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Monday 13 May 2013
Seloliman, Indonesia

A walk in the woods

Today was one of our longest travel days. We had a minibus as far as the bus station where, Sukio explained, we would try and find the right coach early. Instead of queuing at the bay with everyone else, we flagged it down as it was driving round the back of the bus station and climbed on. We weren't the only ones to do so and, when we reached the bay, it became very clear why. People surged on through the front and back doors, flinging themselves into seats, so that within minutes the coach was full. It took a further 20 minutes of people moving through the coach in the vain hope of an unoccupied seat, accompanied by people selling newspapers, sunglasses, snacks and even two lots of enterprising buskers who sang their way from front to back. We feared we were going to get stuck with the second one - who I might have paid to be quiet rather than vice versa - as he was still caterwauling his way along the coach as we pulled out of the bay and headed for the road. Luckily the driver let him off before pulling out of the bus station. Once we were underway, the conductor came down and sold tickets to those lucky enough to have won a seat. Our ticket included lunch at a bus station restaurant, which consisted of variations on rice, chicken and soup. Our entertainment on the journey was a karaoke video of Celine Dion's greatest hits with some very entertaining mistranscriptions of the lyrics. I wish I could remember them as I think they even improved some of the songs!

After four hours on the coach, we transfered to another minibus and drove a further three hours up to the village of Seloliman in East Java Province. Here we stayed at the Seliloman Environmental Education Centre in small bungalows dotted around the grounds. Ailsa and I stayed in one called Monkey, which had a double and a single bed - I kindly let Ailsa have the double as I wasn't sure she'd fit on the shorter single beds! We also had an open-air bathroom with a magnificent view of a volcano from the loo. We had a mirror suspended from the woven roof, but otherwise no wall behind the sink. Having an outside shower felt a bit odd at first, but the buildings were laid out to prevent the bathrooms being overlooked and it proved to be very refreshing after the long journey.

Soon enough, we were ensconsed in a balcony bar with a round of Bintangs, enjoying the beautiful surroundings. All the food was grown locally, organically and tasted absolutely delicious. After dinner we gathered in one of the education rooms - an open sided wooden room with sunken tiers of benches in the centre - where we watched a BBC documentary on the animal life of Indonesia. It was a very good documentary, but not the best thing for people who had spent 8 hours travelling and then drunk beer and eaten a bellyfull of good food. I was not the only one falling asleep. The occasional comedy distraction was provided by a cockroach who kept scurrying around by Aimee and Lynda's feet.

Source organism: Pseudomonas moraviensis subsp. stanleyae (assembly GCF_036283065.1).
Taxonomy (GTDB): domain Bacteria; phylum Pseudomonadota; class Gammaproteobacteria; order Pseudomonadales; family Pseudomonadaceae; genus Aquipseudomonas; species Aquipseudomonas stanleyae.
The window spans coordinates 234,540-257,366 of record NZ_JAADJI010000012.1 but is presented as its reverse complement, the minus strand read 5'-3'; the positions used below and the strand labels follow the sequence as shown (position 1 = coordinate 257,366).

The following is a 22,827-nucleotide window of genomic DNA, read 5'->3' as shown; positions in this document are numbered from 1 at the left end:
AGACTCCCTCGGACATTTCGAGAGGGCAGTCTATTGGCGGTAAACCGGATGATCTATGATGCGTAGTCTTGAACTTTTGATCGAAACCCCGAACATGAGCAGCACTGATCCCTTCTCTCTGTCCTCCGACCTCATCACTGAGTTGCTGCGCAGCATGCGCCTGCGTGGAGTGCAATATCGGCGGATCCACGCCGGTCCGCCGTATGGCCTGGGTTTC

When we finally crawled into bed we were sung to sleep by a chorus of (very loud) croaking frogs, chirping ciccadas and the occasional meeping ghecko.

The next morning dawned brightly so Ailsa set off to explore the grounds while I struggled to wake myself up.  We had a full breakfast buffet of pancakes and flat cakes, neither of which I could eat, so they did me a delicious nasi goreng instead (fried rice - this has been my staple breakfast since I arrived in Indonesia).  One of the guides from the education centre took us on a walk through the jungle.  He pointed out which plants were used for herbal remedies.  There are very few doctors or nurses in the rural areas and they have to pay the medical costs of going to hospital, so herbal remedies are always the first treatment.  We found a rope swing across the stream so had to try it out - Jim was the first one on the rope!  

The trek had us climbing up muddy banks and ducking under enormous umbrella plants, before wading through chest high ferns and passing beneath one of the biggest banyan trees I've ever seen.  We all ended up covered in mud but ginning happily.  We finished at a small temple with bathing pools built around a natural spring.  An exiled Balinese king is buried beneath the spring, so it has become something of a mecca for visiting Balinese.

After that we walked down into the village and saw more enormous tiger spiders hanging in the trees. It was threatening to rain as we arrived in a tiny house.  We were welcomed in by a tiny little elderly lady who grew, dried and ground her own coffee beans. She was fabulous - 93, grinning a toothless grin and telling us we were beautiful for our pale skin.  (Mum and Dad, I have sent some coffee back with Ailsa for you.)  We stayed for an hour while it belted down outside - Sukio remembered the 'raining cats and dogs' phrase with a grin.

The rain didn't let up so we had to abandon our visit to their hydroelectricity plant on the river and headed back to dry off for lunch.  Another delicious home-cooked meal, then we headed off in the minibus to Mount Bromo, where we are apparantly climbing a volcano at 3am tomorrow...?!

 

 

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Zobeedoo's Big World Adventure, Part I

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